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Last updated: September 10. 2013 10:37PM - 759 Views
Associated Press



President Barack Obama addresses the nation in a live televised speech from the East Room of the White House in Washington, Tuesday, Sept. 10, 2013. President Obama blended the threat of military action with the hope of a diplomatic solution as he works to strip Syria of its chemical weapons. (AP Photo/Evan Vucci, Pool)
President Barack Obama addresses the nation in a live televised speech from the East Room of the White House in Washington, Tuesday, Sept. 10, 2013. President Obama blended the threat of military action with the hope of a diplomatic solution as he works to strip Syria of its chemical weapons. (AP Photo/Evan Vucci, Pool)
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(AP) President Barack Obama wasn't just seeking Americans' support on military action in Syria. He also was seeking their trust.


Whether he earned it will not only impact his decision on how to respond to the use of chemical weapons in Syria's civil war but also his legacy as a world leader and the success of his broader second-term priorities.


With the majority of Americans against the use of force in Syria, Obama asked them Tuesday to trust his judgment as commander in chief if he launches a strike despite their opposition. And he was asking them to trust that a president elected to end wars was still seeking another way out, perhaps a diplomatic deal at the United Nations to secure Syria's chemical weapons.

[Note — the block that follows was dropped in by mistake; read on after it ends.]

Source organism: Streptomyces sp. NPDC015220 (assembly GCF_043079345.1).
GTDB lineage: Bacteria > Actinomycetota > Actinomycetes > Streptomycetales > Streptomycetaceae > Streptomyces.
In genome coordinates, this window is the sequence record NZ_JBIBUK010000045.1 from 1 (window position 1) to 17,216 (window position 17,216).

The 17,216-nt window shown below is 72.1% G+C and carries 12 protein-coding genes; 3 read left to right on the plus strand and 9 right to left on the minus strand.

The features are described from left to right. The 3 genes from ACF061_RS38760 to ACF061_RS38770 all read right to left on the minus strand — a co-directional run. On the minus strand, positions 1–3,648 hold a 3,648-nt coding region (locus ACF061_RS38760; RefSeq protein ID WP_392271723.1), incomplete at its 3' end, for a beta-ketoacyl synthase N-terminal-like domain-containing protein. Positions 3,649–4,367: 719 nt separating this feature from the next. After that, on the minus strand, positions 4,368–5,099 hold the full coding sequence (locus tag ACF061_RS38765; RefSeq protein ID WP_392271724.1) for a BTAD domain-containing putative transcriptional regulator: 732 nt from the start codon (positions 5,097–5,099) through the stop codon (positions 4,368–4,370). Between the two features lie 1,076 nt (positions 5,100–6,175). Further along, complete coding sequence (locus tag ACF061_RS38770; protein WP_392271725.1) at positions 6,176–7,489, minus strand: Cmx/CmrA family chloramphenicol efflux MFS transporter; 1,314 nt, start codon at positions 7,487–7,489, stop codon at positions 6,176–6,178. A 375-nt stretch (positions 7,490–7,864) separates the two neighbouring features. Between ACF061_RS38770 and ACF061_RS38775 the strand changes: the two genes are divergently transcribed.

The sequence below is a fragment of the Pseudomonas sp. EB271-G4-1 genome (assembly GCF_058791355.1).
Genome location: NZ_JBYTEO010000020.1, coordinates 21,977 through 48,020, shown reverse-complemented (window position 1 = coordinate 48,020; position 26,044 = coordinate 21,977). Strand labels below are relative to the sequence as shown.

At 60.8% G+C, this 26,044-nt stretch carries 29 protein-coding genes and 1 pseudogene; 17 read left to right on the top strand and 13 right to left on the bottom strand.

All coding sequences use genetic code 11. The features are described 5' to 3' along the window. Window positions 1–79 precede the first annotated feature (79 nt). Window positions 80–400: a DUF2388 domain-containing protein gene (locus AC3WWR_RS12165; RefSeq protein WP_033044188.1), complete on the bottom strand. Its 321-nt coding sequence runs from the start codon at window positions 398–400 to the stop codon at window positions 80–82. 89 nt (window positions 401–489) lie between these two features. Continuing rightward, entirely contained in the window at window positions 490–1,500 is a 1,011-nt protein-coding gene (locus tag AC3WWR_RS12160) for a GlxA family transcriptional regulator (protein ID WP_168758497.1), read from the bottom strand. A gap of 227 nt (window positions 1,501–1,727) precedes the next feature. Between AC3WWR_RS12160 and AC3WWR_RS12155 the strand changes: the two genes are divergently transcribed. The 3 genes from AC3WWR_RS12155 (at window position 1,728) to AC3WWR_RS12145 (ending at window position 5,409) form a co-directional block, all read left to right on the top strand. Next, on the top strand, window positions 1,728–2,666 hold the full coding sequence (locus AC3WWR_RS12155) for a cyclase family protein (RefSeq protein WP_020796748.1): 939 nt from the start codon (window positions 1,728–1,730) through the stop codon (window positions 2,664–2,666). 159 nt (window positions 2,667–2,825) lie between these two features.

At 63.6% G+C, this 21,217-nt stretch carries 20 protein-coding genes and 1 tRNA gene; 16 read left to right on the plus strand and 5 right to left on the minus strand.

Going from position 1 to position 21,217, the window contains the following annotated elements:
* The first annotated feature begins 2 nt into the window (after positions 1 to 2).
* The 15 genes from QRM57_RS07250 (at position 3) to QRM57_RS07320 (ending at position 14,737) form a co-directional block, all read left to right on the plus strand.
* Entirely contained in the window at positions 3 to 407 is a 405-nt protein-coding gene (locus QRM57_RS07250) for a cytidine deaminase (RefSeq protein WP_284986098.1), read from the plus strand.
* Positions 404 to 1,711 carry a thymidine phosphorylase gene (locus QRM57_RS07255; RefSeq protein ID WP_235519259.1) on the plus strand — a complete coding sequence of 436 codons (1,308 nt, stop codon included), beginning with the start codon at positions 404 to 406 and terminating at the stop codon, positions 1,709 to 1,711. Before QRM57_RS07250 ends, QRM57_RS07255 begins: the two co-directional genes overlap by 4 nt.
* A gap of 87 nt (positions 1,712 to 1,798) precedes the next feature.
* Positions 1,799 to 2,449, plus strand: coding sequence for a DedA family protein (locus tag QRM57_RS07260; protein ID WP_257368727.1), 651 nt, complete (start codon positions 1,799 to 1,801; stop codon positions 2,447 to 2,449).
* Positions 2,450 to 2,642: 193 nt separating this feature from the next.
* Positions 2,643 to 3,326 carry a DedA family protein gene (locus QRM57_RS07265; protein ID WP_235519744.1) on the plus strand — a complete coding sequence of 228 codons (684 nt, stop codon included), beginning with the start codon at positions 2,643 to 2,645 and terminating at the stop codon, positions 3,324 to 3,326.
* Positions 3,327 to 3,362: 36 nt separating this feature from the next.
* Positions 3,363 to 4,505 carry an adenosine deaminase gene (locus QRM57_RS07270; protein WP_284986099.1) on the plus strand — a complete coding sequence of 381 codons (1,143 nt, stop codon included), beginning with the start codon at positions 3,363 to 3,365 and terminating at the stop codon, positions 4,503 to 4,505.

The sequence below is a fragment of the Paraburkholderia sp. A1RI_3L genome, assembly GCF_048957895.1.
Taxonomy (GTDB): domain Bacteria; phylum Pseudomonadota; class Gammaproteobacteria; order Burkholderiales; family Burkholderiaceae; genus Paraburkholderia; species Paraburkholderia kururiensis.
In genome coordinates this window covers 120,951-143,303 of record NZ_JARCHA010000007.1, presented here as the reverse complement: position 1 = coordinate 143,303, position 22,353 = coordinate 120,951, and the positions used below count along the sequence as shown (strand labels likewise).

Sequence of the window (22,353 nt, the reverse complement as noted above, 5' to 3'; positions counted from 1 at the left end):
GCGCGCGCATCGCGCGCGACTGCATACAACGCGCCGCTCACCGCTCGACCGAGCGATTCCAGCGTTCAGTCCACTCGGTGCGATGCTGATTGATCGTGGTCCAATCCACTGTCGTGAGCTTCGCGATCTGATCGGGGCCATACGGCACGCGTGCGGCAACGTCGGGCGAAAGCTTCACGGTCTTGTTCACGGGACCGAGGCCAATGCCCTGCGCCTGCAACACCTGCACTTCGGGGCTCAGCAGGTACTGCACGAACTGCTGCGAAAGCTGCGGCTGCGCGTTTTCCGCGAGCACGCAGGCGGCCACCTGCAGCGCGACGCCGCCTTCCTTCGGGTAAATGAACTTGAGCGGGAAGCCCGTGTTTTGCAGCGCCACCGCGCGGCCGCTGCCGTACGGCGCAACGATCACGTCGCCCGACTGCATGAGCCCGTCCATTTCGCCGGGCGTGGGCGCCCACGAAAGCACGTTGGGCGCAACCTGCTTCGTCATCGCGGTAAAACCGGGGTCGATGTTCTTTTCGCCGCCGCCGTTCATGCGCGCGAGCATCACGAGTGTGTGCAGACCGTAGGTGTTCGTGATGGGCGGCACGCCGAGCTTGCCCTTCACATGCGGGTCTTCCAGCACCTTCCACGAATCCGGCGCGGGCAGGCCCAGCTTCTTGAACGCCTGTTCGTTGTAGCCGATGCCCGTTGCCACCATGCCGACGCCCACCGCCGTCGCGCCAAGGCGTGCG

"I know that after the terrible toll of Iraq and Afghanistan, the idea of any military action, no matter how limited, is not going to be popular," Obama said during a prime-time address from the White House, adding that he has a "deeply held preference for peaceful solutions."


No matter the outcome of the Syria standoff, keeping the public's trust is a daunting task for Obama at a critical stage in his second term. With trust intact, Obama has space to maneuver on Syria and other issues. But should he lose the public's confidence, Obama would find it incredibly difficult if not impossible to wield influence on the world stage, much less persuade Congress to pass an immigration overhaul, rally support for budget issues or build backing for critical elements of his signature health care law.


Politicians of all stripes would have little incentive to follow a weak president if the public the people who actually vote for them don't trust him.


The president's pitch to the public became more complicated in the hours leading up to the address as the framework for the deal to transfer Syria's chemical weapons to the international community emerged. Obama called the deal, first proposed publicly by Russia, a potential breakthrough, but expressed skepticism about its feasibility. And he has made clear that the proposal will only be successful as long as the threat of U.S. military action remains credible.


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EDITOR'S NOTE Julie Pace has covered the White House for The Associated Press since 2009.


Associated Press
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